The slew rate of a DC power supply is the rate at which the output voltage and output current changes. This characteristic is important in many applications, especially automatic test applications, as the faster a supply reaches a programmed voltage or current, the faster a test will run.

The voltage slew rate is mostly independent of the connected device under tests (DUT). Rather, it’s a function of the supply filter capacitors. To improve ripple and noise specifications, the output filters of DC programmable power supplies use large capacitors that store a lot of energy. It’s mainly the charge and discharge time of this filter that determines a supply’s voltage slew rate.

The DC output rise time for most AMETEK supplies is sufficiently fast for most applications. The Sorensen SG Series, for example, has a typical rise time (5-95% full scale) of less than 100 ms, and often much less. As shown in the screenshot below, the risetime for this SG800 power supply is only 28 ms.


The DC output fall time can be more problematic. The fall time depends not only on the power supply’s filter circuit characteristics, but also on the DUT. If the DUT is drawing relatively little current compared with the power supply current capacity, it can take many seconds before the energy stored in the output capacitors “leaks” away through the DUT.

On the other hand, if the DUT is drawing 60% or more of the power supply capability, the DUT will dissipate the stored energy nearly instantaneously and the output voltage fall-time will be quite short. Nevertheless, in most cases the DC output fall-time will be two to three times slower then the DC output rise time.

One way to improve the DC output rise time is to choose a programmable power supply with a maximum DC voltage output that’s higher than what you need. For example, when testing automotive devices, you wouldn’t normally choose a supply with a maximum output voltage that’s greater than 30 V.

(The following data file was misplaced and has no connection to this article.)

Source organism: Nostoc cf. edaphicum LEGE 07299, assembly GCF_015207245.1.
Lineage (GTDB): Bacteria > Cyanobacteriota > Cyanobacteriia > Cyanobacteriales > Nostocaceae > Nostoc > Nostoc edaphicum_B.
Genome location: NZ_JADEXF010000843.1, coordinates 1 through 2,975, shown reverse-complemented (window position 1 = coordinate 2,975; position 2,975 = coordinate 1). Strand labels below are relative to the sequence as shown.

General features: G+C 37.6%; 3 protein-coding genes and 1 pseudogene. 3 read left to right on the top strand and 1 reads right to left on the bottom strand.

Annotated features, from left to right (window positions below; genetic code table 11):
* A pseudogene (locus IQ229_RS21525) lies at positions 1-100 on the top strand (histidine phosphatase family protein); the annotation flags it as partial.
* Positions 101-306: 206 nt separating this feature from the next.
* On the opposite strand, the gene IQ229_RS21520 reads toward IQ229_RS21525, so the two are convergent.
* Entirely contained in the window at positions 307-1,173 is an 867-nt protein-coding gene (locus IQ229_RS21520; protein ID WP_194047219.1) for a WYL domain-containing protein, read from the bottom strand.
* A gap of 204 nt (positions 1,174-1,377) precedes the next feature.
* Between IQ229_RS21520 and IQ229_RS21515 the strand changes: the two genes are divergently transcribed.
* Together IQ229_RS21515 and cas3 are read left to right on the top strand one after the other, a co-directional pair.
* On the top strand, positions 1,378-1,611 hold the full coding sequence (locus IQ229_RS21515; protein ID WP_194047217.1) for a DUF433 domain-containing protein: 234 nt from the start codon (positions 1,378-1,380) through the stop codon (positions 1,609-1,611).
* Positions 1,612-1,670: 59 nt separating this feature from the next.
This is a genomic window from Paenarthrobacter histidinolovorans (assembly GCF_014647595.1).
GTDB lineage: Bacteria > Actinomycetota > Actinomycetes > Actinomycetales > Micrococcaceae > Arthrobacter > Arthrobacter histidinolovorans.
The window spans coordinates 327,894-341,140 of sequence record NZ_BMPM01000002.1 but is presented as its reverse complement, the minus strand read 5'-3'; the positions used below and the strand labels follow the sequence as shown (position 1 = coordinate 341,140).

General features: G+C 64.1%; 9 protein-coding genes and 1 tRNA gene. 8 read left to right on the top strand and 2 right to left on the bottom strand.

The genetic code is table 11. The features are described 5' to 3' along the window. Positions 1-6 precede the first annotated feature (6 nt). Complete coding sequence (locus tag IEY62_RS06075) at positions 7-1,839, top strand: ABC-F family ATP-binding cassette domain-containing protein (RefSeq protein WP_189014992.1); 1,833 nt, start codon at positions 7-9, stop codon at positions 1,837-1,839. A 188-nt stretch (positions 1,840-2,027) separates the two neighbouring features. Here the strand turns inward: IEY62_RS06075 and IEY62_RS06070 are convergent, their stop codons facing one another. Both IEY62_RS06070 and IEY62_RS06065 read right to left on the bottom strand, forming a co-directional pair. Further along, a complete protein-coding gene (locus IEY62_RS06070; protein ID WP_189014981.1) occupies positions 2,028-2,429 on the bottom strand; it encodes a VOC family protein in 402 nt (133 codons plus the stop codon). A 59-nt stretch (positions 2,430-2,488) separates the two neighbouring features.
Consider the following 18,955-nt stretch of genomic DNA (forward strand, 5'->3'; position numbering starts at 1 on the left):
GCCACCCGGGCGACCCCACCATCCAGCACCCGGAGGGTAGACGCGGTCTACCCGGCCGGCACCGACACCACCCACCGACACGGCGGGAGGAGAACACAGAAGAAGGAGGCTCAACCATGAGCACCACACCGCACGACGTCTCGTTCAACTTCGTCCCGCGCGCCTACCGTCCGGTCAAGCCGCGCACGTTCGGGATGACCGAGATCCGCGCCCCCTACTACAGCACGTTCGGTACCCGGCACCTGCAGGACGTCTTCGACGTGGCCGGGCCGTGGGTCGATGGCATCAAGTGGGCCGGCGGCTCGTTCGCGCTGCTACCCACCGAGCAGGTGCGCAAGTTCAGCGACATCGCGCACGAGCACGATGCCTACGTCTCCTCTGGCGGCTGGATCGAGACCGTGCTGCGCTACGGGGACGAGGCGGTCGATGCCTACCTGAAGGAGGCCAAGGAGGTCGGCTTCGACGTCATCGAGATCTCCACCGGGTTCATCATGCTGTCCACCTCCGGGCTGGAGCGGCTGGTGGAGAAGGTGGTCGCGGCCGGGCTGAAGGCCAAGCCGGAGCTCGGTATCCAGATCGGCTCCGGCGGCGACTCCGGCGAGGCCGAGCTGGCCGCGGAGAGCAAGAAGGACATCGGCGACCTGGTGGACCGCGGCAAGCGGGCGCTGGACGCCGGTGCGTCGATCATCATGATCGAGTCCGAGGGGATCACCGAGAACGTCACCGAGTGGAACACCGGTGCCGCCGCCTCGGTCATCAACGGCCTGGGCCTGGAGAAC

If rise time was an issue, however, you might want to choose a programmable power supply with a maximum output voltage of 60 V, but only use it up to 30VDC. The reason for this is that the output capacitor for the 60 VDC supply will be much smaller than the output capacitor for the 30 VDC programmable supply to allow the voltage to rise from 0 V to full scale in the same amount of time for both supplies. As a result, the output voltage will rise from 0 V to 30 V faster, when the power supply has a maximum output voltage of 60 V than when the maximum output voltage is only 30 V.

To improve DC output fall-time, connect a “pre-load” in parallel with the DUT. To obtain the shortest fall time, size the pre-load so that the total current demand is at least 65% of the programmable power supply’s current capability. The downside of this approach is that you’ll need a bigger power supply, but it will allow you to meet the DC fall-time requirements of your test.

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